The Real Reason Margarine Might Be Making You Look Older

At one point, margarine was considered a healthy alternative to butter, but attitudes have changed in recent years as growing evidence suggests that the trans fatty acids in margarine are not doing you any favors (via Mayo Clinic). That goes for your heart as well as your skin. Namely, the skin on your face. You might be surprised to know that margarine might actually be making you look older.

One reason trans fats cause the skin to look older is because they make the skin more sensitive to ultraviolet light radiation, which can cause long-term damage, which includes some skin cancers, notes to the American Cancer Association. According to Verywell Health, this radiation creates free radicals that damage cells, which can lead to cancer. UV radiation also breaks down collagen as it reaches the middle layer of the dermis, creating an accumulation of elastin. This process contributes to wrinkles and sagging.

Trans fatty acids cause inflammation and dehydration

Trans fatty acids also cause inflammation and dehydration, which contribute to aging. Timothy Harlan, MD, told WebMD that aging is a "chronic inflammatory state," and you can definitely look older if you eat inflammatory foods. Along with margarine, other culprits are sugar, highly-processed products, breads, pasta, and alcohol. Always check labels, and avoid anything that contains partially hydrogenated oils or any vegetable shortening if you want to beef up your anti-aging strategy. When it comes to hydrating your skin, trans fats are not your friend. Dr. Tasneem Bhatia, MD, told Eat This, Not That! that the trans fat in margarine "destroys hydration, and the less your skin is hydrated, the faster the wrinkles appear." According to Medical News Today, hydration is essential for healthy skin, and anything that dehydrates skin causes dryness, which leads to wrinkles.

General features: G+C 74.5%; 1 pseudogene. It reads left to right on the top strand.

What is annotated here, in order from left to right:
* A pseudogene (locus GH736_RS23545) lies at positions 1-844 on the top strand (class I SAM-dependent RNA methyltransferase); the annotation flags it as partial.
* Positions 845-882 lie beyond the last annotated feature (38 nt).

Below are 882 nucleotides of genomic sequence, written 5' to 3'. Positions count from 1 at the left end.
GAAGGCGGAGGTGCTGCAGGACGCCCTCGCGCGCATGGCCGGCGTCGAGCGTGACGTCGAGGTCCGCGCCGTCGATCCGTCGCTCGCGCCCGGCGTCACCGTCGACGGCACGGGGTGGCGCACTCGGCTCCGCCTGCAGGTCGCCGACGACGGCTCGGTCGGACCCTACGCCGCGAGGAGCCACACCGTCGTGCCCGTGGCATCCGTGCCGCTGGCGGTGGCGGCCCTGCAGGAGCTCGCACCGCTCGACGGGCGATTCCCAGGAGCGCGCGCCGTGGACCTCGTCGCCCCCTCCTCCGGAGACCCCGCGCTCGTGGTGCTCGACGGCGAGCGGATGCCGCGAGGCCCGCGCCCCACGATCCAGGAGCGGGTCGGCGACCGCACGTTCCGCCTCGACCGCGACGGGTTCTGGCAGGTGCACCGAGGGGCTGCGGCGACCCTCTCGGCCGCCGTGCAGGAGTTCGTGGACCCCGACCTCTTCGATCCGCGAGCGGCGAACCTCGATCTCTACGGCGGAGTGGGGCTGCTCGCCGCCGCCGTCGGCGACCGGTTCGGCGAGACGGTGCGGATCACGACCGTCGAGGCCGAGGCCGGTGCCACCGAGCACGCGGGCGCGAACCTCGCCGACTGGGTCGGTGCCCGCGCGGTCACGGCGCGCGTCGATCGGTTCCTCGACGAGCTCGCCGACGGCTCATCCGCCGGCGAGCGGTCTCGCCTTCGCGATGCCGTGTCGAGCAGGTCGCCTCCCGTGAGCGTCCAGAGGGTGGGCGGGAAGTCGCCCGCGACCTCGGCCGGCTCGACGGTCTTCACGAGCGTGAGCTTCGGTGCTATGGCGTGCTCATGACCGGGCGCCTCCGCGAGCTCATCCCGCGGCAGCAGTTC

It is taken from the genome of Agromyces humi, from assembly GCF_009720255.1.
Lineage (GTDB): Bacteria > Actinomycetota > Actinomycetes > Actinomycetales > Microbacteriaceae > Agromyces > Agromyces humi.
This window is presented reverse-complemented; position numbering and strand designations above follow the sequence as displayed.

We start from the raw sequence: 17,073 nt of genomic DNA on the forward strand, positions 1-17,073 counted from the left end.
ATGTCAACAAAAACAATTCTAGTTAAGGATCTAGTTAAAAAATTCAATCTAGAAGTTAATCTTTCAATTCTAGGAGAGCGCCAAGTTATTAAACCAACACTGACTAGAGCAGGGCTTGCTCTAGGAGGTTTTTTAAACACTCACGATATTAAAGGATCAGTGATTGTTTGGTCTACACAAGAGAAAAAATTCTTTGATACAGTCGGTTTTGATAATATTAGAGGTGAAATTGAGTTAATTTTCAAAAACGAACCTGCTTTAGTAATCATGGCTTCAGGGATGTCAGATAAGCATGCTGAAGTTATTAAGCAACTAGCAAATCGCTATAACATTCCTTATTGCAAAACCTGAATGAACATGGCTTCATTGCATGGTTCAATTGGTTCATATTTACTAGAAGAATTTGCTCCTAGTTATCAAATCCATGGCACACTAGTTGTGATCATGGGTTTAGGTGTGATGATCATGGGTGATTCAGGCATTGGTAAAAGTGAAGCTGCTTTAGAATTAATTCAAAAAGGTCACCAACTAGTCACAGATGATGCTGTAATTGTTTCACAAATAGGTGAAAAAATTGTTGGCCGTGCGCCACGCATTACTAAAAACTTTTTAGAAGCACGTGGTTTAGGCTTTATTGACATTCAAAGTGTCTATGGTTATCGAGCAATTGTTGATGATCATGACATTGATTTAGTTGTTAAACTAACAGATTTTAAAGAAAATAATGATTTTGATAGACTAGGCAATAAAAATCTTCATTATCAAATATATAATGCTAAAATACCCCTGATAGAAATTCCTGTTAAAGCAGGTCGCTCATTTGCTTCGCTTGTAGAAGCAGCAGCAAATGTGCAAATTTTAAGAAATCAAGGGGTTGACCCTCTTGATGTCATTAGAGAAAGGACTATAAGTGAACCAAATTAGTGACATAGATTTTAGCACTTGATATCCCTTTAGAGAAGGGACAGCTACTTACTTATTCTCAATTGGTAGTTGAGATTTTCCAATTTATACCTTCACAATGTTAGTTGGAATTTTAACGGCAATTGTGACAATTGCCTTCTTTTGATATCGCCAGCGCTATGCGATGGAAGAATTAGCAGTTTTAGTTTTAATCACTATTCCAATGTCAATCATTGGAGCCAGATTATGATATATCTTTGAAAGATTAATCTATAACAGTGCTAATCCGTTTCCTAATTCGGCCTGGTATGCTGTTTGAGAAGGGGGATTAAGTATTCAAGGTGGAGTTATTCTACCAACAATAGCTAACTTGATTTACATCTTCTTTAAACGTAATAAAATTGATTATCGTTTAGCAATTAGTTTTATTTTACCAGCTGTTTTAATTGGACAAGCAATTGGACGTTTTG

If you're looking to add healthy fats to your diet that can help fight aging, look for foods that contain healthy fats, like nuts, avocados, and seeds, according to Everyday Health.